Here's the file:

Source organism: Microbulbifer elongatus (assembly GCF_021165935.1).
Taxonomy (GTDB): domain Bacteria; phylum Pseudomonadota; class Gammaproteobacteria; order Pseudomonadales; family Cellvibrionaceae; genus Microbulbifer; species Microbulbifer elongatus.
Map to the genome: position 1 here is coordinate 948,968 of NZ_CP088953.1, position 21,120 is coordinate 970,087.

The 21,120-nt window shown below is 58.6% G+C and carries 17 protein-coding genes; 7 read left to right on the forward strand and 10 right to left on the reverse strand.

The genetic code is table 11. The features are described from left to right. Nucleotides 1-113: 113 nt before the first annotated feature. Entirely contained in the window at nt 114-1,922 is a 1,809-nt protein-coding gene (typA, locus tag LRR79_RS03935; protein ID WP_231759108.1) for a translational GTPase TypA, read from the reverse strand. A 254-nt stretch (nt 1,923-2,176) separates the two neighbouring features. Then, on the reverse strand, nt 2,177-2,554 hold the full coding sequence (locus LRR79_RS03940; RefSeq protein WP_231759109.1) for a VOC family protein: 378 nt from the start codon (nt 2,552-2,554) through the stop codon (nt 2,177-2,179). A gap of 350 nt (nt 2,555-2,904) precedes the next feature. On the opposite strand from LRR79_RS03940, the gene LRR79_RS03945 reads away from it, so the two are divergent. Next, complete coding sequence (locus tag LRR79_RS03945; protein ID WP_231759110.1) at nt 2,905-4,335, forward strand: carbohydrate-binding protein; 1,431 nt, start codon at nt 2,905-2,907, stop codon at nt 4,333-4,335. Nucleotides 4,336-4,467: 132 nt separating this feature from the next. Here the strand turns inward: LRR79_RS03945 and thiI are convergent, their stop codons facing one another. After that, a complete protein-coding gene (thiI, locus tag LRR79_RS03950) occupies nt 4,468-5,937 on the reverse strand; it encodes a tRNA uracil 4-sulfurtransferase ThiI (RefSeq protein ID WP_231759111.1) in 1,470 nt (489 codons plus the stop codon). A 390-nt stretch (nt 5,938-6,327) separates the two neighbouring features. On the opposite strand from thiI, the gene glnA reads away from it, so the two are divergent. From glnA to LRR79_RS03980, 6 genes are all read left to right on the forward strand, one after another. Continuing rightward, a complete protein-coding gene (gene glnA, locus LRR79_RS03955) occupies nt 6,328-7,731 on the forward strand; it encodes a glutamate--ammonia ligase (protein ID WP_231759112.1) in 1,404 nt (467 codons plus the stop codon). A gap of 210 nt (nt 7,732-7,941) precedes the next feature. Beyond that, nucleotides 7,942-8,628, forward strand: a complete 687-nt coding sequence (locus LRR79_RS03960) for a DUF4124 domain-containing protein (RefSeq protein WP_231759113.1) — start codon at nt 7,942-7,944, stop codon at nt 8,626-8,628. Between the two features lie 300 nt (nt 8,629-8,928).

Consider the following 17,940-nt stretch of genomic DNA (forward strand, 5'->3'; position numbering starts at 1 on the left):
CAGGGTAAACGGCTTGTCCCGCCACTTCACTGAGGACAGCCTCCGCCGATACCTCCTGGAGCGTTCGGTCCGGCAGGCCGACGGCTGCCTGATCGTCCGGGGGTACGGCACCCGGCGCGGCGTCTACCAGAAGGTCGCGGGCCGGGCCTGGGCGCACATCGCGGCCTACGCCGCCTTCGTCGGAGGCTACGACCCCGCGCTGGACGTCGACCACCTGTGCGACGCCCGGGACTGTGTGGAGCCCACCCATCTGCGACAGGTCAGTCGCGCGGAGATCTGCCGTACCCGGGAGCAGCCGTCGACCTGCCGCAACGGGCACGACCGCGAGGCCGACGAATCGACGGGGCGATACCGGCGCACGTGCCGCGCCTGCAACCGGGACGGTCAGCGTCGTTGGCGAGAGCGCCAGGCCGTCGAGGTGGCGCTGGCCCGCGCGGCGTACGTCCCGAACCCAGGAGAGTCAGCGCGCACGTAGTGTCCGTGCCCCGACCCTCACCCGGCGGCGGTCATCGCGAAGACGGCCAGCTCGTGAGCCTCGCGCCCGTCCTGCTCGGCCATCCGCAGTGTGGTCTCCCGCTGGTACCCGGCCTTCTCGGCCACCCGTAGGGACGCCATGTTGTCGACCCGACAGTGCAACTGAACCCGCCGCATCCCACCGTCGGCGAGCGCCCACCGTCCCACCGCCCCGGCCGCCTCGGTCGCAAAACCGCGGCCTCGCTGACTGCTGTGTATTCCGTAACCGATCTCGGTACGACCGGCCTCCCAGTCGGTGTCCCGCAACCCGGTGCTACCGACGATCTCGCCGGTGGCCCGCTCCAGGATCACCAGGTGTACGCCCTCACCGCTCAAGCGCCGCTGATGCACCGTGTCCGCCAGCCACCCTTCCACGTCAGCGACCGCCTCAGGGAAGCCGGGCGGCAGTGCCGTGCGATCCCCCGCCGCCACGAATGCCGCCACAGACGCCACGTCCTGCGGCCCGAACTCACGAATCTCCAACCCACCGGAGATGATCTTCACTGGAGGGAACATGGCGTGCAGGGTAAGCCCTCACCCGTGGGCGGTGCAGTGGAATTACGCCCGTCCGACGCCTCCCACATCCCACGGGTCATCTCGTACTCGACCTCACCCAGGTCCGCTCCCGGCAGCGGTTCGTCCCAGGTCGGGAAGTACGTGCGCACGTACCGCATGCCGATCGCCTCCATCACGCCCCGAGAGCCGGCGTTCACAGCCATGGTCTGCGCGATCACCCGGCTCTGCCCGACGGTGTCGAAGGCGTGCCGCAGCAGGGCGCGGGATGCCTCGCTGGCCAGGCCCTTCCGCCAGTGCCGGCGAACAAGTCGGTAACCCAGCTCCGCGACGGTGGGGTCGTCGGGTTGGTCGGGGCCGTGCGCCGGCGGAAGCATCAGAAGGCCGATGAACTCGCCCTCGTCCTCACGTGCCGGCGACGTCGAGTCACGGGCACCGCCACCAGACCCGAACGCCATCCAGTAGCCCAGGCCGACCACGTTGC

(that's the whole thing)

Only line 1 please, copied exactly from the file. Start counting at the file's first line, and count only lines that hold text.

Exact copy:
Source organism: Microbulbifer elongatus (assembly GCF_021165935.1).